Last Updated on 01/08/2020 by Mark Beckenbach
Smartphone cameras will progress in leaps and bounds during 2020.
CES 2020 has given us a glimpse of the future in regards to new computers for creators, and some of Nikon’s roadmap for the coming year. But quietly, over in a corner, an announcement from Omnivision about a new smartphone sensor made our ears tingle. It seems as though the digital imaging company has a new 48-megapixel sensor up its sleeve, and it is destined to bring considerable improvements to smartphone cameras by way of excellent low light performance and 8K video. Join us after the break for all the details.
According to a report published on The Dead Pixels Society, the 48-megapixel OmniVision sensor will be quite the powerhouse. The OV48C (a name that just rolls off the tongue) will enable smartphones to have genuinely great night modes thanks to a micron pixel size of 1.2. It is also the world’s first sensor designed for smartphone cameras to have on-chip dual conversion gain HDR. This technology basically eliminates motion artifacts and produces an excellent signal-to-noise ratio (SNR), which is what’s needed for low-light photography.
The sensor will also offer staggered HDR, which will allow the phone to choose the optimal HDR settings for the camera based on each individual scene it shoots. There is no doubt that smartphone cameras and smartphone photography will play an even more significant role in 2020 and beyond. And the news of this new sensor serves as proof that manufacturers can sense the market is waiting for new technology like this with bated breath.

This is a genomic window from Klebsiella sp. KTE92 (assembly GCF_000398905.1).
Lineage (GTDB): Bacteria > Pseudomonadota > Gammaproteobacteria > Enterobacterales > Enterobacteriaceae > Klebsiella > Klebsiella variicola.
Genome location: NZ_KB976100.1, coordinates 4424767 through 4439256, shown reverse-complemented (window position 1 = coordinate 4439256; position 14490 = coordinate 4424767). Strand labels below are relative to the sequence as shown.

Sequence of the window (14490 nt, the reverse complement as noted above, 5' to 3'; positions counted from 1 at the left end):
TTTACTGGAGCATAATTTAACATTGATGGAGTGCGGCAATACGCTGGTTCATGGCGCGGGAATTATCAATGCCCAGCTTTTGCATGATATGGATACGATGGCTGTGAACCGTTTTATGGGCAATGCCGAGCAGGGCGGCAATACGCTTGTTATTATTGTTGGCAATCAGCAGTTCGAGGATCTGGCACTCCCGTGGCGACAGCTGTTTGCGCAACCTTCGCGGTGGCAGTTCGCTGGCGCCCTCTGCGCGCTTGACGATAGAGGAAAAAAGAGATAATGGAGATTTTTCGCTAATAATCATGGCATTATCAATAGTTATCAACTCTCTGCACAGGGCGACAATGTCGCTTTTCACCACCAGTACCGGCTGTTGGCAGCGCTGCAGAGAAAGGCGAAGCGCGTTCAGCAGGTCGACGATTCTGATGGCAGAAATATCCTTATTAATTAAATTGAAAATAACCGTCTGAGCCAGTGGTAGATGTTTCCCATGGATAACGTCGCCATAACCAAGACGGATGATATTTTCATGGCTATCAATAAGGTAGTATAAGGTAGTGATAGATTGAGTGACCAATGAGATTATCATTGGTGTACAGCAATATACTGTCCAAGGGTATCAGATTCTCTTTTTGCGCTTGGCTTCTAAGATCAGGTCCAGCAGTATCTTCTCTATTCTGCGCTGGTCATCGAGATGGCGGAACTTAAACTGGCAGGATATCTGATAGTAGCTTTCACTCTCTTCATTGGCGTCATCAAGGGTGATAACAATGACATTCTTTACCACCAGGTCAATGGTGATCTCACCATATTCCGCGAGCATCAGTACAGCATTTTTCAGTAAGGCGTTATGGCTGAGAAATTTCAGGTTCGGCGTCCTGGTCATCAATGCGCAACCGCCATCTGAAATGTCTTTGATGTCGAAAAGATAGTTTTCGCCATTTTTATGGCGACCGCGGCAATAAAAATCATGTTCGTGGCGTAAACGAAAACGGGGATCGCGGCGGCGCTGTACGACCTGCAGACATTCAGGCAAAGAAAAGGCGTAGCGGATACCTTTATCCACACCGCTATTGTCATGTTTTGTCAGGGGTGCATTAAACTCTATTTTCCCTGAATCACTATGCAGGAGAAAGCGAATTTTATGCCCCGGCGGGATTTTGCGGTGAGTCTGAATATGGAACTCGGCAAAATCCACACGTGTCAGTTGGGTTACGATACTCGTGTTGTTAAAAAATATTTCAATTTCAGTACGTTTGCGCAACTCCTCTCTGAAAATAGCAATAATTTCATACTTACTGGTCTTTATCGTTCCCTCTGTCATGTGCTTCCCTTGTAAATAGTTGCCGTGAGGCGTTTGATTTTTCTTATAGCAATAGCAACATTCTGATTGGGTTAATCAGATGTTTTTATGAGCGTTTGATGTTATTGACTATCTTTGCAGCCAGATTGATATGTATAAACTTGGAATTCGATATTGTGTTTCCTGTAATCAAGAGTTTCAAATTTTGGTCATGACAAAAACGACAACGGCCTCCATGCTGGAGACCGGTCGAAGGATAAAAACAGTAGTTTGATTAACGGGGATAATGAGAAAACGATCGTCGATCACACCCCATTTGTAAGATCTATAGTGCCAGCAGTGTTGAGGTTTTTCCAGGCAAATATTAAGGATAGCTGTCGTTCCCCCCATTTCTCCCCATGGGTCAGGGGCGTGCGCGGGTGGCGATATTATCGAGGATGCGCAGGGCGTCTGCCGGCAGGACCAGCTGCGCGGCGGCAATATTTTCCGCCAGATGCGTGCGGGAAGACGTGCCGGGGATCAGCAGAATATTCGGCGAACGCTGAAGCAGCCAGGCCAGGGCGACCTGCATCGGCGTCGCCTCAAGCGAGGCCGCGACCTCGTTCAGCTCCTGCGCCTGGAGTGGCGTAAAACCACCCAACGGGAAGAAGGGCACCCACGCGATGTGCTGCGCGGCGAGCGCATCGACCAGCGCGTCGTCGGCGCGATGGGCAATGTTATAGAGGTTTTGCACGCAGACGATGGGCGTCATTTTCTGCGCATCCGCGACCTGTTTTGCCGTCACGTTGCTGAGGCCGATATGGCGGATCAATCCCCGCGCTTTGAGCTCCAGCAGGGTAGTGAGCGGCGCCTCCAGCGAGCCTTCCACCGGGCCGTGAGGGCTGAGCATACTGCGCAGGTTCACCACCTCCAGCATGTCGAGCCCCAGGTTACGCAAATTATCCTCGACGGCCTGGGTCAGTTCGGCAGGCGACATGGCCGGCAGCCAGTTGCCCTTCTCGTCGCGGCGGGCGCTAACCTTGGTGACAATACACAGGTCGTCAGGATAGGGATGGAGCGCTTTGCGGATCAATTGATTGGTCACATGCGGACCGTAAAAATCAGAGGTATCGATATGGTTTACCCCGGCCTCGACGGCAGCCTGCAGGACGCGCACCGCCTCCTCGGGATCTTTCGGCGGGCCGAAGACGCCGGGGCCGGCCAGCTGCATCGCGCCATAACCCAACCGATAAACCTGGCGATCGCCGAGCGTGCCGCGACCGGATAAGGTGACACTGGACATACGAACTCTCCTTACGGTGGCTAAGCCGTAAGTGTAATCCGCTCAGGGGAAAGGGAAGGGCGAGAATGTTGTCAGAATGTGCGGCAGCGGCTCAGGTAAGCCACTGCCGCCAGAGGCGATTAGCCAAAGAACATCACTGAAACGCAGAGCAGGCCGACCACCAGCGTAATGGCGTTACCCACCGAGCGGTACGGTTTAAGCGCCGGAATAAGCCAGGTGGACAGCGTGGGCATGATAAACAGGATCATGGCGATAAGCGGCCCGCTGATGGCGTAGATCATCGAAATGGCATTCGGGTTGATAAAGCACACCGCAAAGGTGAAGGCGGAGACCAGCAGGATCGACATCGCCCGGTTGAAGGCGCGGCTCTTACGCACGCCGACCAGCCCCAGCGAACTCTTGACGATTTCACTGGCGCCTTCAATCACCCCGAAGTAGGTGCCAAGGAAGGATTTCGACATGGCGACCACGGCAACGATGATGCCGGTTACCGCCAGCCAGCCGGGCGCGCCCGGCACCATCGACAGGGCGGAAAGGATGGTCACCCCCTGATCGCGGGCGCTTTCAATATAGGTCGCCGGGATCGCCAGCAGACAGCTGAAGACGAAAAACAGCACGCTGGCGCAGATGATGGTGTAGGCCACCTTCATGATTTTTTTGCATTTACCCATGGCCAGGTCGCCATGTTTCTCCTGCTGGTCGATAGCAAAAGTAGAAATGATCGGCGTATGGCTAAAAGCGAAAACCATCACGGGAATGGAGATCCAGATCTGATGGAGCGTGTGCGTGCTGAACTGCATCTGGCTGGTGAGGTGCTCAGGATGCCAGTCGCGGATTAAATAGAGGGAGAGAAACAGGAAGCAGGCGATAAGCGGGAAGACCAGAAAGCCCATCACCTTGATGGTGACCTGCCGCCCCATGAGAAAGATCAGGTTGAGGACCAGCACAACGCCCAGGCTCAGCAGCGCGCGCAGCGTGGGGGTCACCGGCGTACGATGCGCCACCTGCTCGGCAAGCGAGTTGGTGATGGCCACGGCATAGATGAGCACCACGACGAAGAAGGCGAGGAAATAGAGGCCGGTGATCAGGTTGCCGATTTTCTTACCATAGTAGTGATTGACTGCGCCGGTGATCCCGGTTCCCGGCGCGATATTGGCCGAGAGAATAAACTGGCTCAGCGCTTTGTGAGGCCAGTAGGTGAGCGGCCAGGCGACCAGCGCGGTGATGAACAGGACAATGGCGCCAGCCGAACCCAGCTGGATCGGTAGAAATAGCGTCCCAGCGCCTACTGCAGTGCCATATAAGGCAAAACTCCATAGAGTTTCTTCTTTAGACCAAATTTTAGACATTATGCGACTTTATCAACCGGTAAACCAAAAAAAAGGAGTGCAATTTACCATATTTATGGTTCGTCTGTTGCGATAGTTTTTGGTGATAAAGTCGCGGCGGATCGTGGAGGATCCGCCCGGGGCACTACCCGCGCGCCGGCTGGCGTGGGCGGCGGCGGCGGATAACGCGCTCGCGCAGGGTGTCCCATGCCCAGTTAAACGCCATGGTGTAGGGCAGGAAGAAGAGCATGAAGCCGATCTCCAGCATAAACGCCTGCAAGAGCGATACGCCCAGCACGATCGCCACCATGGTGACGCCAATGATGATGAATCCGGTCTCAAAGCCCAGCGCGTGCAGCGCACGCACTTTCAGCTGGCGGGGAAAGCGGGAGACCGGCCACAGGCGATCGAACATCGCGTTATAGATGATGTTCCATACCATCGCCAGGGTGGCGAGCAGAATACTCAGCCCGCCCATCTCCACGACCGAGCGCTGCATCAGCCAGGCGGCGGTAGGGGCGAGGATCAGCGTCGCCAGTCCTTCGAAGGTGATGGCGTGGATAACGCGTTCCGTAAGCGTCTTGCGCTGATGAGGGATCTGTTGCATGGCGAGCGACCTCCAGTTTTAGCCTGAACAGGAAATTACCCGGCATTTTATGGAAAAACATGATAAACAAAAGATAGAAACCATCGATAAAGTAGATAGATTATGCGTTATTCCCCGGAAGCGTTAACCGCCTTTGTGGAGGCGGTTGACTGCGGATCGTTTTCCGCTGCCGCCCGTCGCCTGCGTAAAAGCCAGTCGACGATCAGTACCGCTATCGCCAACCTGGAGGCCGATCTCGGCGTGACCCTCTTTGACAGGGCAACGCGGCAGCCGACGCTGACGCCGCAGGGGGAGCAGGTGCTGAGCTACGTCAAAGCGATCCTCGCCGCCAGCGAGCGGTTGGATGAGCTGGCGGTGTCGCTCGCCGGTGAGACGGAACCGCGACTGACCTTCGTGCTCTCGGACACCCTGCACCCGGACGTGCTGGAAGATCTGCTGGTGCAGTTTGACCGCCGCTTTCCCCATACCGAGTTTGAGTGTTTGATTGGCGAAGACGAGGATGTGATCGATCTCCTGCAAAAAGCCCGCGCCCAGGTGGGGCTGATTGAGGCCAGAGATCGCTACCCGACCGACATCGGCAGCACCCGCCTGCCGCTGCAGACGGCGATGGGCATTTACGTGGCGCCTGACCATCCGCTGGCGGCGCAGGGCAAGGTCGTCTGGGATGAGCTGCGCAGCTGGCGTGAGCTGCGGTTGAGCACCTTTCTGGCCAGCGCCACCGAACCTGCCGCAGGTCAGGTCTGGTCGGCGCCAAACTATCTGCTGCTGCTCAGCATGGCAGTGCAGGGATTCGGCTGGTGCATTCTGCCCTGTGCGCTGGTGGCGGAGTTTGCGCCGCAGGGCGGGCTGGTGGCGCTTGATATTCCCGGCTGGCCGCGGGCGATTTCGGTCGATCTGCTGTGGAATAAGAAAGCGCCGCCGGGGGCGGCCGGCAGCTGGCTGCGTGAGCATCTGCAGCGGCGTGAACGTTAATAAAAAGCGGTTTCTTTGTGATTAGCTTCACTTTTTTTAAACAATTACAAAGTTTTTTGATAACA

In addition to these new features, the 1/1.3″ sensor OV48C sensor will also offer 8K video in real-time, thanks to an on-chip, 4-cell color filter array, and hardware re-mosaicing. This technology will ensure the camera provides high quality, 48MP 8K video. Why we need 8K right now when 4K is only starting to be adopted by the masses is beyond me. It’s not like the majority of people have the means to go out and buy 8K capable displays, or computer hardware powerful enough to process it. But, it’s coming, whether we are ready or not.
At the end of the day, smartphone cameras are going to play a much bigger role in the photography world going forward. As our E-I-C, Chris Gampat says in this post, the real threat to the likes of Canon, Nikon, Fujifilm, Sony, and others is not each other: it’s the likes of Google, Apple, Huawei, and Samsung. If you’re interested in learning more about this sensor and its specs, you can check out a product overview here.